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The Modern Families Index 2017

The 2017 Modern Families Index provides a fascinating picture of life for working families across the UK. Where family life and work meet is a complex boundary that is shifting for many families. Parents’ ideas about what is achievable and desirable are evolving; many fathers, for example, now say that they weigh up career decisions in the light of their childcare responsibilities just as most mothers do. But it is not just changing social attitudes that affect the way parents navigate work and home. The world of work is changing, too. The Index shows very clearly that for many, work absorbs a large proportion of their time, and that this is not always a positive choice. Financial pressure and work pressure combine to erode the edges of family life, whilst also
affecting individual wellbeing. Parents are very clear: family is the most important thing to them, but the twin currencies of time and money they need for their families to thrive are not available to them. Only one in five families feel they are getting it right. This is cause for concern – and a call to action for positive change.

What might this change look like? The Index provides us with some strong pointers. One is the need for better opportunities for fathers to make real work-life balance choices. Many are concerned that their workplace culture means flexible employees are seen as less committed. To avoid the clear emergence of a ‘fatherhood penalty’, where men’s careers are stalled or side-lined as they try to find roles they can combine with family life, employers need to ensure that work is designed in a way that helps women and men find a good work-life fit. Viable options for flexible working, and a dose of realism when it comes to what can be done in the hours available, must be a central part of this. And honest conversations between employer and employee about both are vital. This in turn will help with the equalising of care between genders: women are still doing more than men, and workplace culture continues to reinforce these traditional gender roles even if parents feel these roles are increasingly out of step with their lives and aspirations.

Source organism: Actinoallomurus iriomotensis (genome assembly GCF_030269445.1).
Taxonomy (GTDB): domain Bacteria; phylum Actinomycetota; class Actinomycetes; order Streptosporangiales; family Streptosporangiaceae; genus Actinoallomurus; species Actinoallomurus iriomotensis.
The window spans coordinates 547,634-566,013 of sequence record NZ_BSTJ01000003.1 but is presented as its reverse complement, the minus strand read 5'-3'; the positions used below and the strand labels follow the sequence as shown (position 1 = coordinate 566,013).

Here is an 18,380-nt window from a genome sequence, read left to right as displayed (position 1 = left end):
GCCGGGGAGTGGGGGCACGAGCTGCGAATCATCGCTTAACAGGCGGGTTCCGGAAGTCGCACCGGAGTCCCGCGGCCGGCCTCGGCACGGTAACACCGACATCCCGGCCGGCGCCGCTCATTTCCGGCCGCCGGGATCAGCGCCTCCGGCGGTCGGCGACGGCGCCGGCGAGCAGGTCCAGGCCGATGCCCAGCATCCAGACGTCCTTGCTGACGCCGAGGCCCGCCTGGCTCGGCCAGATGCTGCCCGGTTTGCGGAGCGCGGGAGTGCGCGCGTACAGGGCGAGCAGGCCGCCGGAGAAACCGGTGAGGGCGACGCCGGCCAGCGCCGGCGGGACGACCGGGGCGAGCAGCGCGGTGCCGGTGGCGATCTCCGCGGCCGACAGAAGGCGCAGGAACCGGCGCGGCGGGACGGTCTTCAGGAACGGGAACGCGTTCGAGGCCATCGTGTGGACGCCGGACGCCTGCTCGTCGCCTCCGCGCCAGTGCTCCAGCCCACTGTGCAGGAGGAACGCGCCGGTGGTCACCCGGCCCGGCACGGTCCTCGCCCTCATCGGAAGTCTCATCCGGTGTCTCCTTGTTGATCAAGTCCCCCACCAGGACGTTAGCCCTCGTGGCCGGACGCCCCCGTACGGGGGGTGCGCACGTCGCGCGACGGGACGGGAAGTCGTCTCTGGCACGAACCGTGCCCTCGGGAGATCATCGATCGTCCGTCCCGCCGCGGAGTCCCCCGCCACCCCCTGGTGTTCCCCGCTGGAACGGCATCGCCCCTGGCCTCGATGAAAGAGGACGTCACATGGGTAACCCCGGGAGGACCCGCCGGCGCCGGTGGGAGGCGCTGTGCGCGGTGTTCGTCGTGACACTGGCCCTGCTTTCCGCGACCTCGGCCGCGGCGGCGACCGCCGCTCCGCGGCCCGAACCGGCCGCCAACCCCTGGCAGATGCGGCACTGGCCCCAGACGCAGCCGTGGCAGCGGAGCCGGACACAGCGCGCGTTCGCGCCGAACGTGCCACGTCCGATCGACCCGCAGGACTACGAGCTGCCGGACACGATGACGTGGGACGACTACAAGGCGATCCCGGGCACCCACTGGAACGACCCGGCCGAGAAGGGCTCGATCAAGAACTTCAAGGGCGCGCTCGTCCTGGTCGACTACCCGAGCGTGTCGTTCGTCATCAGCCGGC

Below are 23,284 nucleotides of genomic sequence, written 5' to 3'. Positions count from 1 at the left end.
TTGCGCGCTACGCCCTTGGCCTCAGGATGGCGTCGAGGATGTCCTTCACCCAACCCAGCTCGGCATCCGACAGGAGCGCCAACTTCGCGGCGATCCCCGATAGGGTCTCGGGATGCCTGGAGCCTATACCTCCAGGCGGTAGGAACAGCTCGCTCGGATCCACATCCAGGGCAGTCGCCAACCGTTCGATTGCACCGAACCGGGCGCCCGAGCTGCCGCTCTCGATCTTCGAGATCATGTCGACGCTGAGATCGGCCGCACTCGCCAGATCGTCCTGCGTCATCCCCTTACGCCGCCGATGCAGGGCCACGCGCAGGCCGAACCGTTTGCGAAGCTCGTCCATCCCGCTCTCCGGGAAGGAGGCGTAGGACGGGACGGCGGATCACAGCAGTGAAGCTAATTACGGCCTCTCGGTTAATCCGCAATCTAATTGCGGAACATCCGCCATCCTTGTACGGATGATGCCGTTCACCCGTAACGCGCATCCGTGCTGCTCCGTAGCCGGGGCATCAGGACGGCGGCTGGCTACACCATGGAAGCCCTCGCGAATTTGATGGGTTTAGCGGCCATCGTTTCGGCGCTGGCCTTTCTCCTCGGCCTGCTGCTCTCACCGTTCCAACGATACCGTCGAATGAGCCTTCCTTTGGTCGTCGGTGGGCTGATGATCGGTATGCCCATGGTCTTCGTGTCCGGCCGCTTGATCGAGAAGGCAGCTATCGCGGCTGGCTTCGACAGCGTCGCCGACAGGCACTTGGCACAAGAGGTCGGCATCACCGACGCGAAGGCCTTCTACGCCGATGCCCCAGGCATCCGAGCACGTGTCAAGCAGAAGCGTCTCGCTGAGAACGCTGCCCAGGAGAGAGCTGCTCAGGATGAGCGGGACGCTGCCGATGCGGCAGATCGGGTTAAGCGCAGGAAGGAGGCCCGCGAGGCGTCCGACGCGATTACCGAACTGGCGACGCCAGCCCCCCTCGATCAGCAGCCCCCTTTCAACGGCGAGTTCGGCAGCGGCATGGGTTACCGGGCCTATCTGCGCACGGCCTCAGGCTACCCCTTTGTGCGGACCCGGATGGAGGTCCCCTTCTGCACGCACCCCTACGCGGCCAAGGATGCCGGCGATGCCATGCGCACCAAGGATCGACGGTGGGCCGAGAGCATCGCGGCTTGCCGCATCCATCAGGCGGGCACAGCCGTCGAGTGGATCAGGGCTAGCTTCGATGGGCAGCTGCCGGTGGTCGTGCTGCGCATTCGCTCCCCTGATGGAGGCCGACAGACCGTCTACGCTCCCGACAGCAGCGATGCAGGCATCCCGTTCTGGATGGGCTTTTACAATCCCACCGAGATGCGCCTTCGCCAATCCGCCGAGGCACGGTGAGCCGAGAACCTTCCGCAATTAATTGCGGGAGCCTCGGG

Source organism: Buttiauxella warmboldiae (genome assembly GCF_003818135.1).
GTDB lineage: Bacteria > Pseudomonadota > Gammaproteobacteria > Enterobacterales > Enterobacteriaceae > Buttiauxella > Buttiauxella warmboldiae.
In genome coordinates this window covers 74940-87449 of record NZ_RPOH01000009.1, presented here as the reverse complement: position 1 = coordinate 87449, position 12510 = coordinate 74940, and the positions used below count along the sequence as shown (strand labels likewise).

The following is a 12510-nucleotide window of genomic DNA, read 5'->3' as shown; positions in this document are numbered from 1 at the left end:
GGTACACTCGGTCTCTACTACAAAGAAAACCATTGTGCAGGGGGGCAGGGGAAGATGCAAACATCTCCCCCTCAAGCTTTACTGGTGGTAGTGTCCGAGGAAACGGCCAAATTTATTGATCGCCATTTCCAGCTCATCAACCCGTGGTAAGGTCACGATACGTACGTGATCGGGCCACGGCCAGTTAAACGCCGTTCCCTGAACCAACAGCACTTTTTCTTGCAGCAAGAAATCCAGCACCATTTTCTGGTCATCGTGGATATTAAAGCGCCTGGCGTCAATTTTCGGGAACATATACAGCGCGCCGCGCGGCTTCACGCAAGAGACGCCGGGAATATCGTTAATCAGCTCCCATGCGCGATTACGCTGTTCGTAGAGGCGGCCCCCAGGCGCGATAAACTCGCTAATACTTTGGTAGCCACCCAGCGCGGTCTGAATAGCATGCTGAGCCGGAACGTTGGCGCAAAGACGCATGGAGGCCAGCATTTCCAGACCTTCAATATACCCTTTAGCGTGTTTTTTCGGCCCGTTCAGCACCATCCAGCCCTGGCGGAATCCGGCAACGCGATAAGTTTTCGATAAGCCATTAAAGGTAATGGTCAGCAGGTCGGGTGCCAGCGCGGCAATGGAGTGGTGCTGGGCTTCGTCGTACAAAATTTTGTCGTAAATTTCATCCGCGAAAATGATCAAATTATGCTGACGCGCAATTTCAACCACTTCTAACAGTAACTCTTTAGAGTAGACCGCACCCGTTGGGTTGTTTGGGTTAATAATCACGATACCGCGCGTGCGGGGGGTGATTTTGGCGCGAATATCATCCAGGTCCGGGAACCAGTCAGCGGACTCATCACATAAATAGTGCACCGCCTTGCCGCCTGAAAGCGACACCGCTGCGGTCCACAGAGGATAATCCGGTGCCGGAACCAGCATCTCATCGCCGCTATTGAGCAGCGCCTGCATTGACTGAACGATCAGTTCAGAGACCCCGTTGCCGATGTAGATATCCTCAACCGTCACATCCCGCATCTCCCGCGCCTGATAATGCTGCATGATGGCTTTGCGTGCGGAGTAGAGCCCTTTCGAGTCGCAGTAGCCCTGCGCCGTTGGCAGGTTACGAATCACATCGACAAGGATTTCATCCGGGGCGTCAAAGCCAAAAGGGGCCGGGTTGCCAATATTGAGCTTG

Parents are clear about the benefits brought by a more balanced fit between family life and work. Life in more ‘time-wealthy’ families is less pressured, relationships are under less strain and wellbeing levels are higher. But these benefits are not just one way traffic - all for parents and children. It is clear from what parents tell us that benefits will accrue to employers who nurture a work-life balance culture within their organisation. They will reap the rewards of a more loyal, motivated and productive workforce, and the costs of absenteeism, stress and increased staff turnover that result from inflexible workplaces can be avoided. A first step on the path to achieving this is for employers to ensure that all employees can trust that they can have an adult to adult honest conversation about work and working life without worrying about whether they will be seen as less committed.

For any employers and policy-makers uncertain about the advantages of engendering better work-life balance in the UK labour market, the evidence here is compelling.